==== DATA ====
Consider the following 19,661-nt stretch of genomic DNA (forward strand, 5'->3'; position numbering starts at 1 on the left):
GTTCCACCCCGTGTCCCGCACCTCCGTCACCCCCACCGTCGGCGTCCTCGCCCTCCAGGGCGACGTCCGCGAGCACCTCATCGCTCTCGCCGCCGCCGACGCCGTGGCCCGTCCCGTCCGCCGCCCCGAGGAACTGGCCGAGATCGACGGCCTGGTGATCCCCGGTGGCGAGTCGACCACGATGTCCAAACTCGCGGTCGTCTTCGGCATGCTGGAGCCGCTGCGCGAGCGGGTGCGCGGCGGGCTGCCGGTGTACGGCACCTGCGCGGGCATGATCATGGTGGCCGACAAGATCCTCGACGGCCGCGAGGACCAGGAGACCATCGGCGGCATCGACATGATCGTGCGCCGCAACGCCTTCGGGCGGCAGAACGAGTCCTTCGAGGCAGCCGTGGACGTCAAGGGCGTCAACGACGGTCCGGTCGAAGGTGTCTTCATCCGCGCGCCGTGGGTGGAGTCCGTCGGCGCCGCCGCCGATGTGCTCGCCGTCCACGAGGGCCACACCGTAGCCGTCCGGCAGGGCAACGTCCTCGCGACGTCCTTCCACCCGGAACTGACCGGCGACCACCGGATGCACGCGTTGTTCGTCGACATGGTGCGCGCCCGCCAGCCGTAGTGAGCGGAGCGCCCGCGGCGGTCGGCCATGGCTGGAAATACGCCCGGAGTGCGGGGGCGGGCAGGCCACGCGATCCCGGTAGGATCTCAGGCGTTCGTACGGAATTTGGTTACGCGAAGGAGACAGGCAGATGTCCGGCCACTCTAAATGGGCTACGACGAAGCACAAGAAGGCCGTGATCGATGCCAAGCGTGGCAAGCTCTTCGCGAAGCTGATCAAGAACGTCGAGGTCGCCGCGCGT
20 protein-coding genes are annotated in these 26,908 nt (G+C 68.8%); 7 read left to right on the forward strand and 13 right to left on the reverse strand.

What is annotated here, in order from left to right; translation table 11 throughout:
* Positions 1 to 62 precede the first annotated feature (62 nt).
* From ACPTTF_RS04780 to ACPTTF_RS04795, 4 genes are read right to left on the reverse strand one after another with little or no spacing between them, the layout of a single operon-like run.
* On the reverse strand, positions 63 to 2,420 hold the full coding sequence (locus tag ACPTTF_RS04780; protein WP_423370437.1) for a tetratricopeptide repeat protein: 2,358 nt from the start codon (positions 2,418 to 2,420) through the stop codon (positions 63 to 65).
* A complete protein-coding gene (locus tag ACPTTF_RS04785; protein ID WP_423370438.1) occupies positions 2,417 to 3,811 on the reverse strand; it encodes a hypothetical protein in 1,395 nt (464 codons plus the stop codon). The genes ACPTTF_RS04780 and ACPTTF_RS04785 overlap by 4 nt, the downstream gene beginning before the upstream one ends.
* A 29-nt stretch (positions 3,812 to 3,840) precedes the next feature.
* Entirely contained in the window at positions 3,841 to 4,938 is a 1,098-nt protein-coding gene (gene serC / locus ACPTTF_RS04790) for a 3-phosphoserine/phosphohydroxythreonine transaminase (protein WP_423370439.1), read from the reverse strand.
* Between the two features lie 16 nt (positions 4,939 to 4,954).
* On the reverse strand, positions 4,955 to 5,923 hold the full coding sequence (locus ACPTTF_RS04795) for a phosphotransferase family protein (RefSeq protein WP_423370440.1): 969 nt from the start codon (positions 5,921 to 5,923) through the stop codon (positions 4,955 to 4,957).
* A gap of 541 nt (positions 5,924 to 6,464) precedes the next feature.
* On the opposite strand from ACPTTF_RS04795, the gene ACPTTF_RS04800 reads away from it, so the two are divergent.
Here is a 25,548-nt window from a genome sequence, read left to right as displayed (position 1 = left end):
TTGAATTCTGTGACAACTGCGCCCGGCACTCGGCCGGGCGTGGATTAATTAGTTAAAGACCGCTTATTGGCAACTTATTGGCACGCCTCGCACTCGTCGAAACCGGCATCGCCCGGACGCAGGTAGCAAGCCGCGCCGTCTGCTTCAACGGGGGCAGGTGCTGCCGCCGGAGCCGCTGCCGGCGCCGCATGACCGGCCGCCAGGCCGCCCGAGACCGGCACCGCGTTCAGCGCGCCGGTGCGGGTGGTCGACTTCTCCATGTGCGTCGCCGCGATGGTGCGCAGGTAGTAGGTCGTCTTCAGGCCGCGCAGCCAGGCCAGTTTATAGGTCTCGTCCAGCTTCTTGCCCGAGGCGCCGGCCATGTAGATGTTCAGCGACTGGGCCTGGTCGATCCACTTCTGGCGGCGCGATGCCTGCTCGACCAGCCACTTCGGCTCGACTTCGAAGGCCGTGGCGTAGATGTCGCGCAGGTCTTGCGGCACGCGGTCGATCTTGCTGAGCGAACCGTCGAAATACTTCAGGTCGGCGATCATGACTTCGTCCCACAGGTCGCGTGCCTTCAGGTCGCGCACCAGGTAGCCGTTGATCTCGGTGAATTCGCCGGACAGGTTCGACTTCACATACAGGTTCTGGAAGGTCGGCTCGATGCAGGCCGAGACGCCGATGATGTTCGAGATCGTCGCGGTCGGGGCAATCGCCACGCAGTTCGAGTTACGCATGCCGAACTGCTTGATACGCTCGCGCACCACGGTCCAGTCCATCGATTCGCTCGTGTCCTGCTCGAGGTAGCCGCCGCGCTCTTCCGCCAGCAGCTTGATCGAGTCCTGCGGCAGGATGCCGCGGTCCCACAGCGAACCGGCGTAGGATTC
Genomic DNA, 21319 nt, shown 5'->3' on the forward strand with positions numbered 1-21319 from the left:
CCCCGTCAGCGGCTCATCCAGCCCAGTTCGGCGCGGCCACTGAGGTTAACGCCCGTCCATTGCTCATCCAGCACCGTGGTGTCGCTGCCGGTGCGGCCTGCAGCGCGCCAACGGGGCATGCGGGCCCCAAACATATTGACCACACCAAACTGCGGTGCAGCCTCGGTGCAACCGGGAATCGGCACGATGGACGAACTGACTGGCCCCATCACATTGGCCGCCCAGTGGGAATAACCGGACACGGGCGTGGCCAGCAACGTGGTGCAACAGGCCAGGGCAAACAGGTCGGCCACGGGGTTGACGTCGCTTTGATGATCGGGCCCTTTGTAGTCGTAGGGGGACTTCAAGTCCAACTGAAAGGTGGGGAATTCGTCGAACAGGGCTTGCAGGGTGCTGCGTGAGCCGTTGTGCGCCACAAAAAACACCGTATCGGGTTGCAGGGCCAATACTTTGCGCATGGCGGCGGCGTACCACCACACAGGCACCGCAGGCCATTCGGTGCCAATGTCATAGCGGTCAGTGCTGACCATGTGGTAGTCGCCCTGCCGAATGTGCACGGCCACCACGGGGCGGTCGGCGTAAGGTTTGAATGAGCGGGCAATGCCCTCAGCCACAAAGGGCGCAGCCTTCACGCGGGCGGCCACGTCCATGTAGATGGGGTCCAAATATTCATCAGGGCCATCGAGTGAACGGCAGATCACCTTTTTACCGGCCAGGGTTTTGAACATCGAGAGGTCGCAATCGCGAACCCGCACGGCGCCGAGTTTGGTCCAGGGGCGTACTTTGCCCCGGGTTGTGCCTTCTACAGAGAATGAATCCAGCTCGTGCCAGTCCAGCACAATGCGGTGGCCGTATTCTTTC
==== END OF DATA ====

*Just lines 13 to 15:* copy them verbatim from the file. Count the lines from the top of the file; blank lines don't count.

* A gap of 541 nt (positions 5,924 to 6,464) precedes the next feature.
* On the opposite strand from ACPTTF_RS04795, the gene ACPTTF_RS04800 reads away from it, so the two are divergent.
Here is a 25,548-nt window from a genome sequence, read left to right as displayed (position 1 = left end):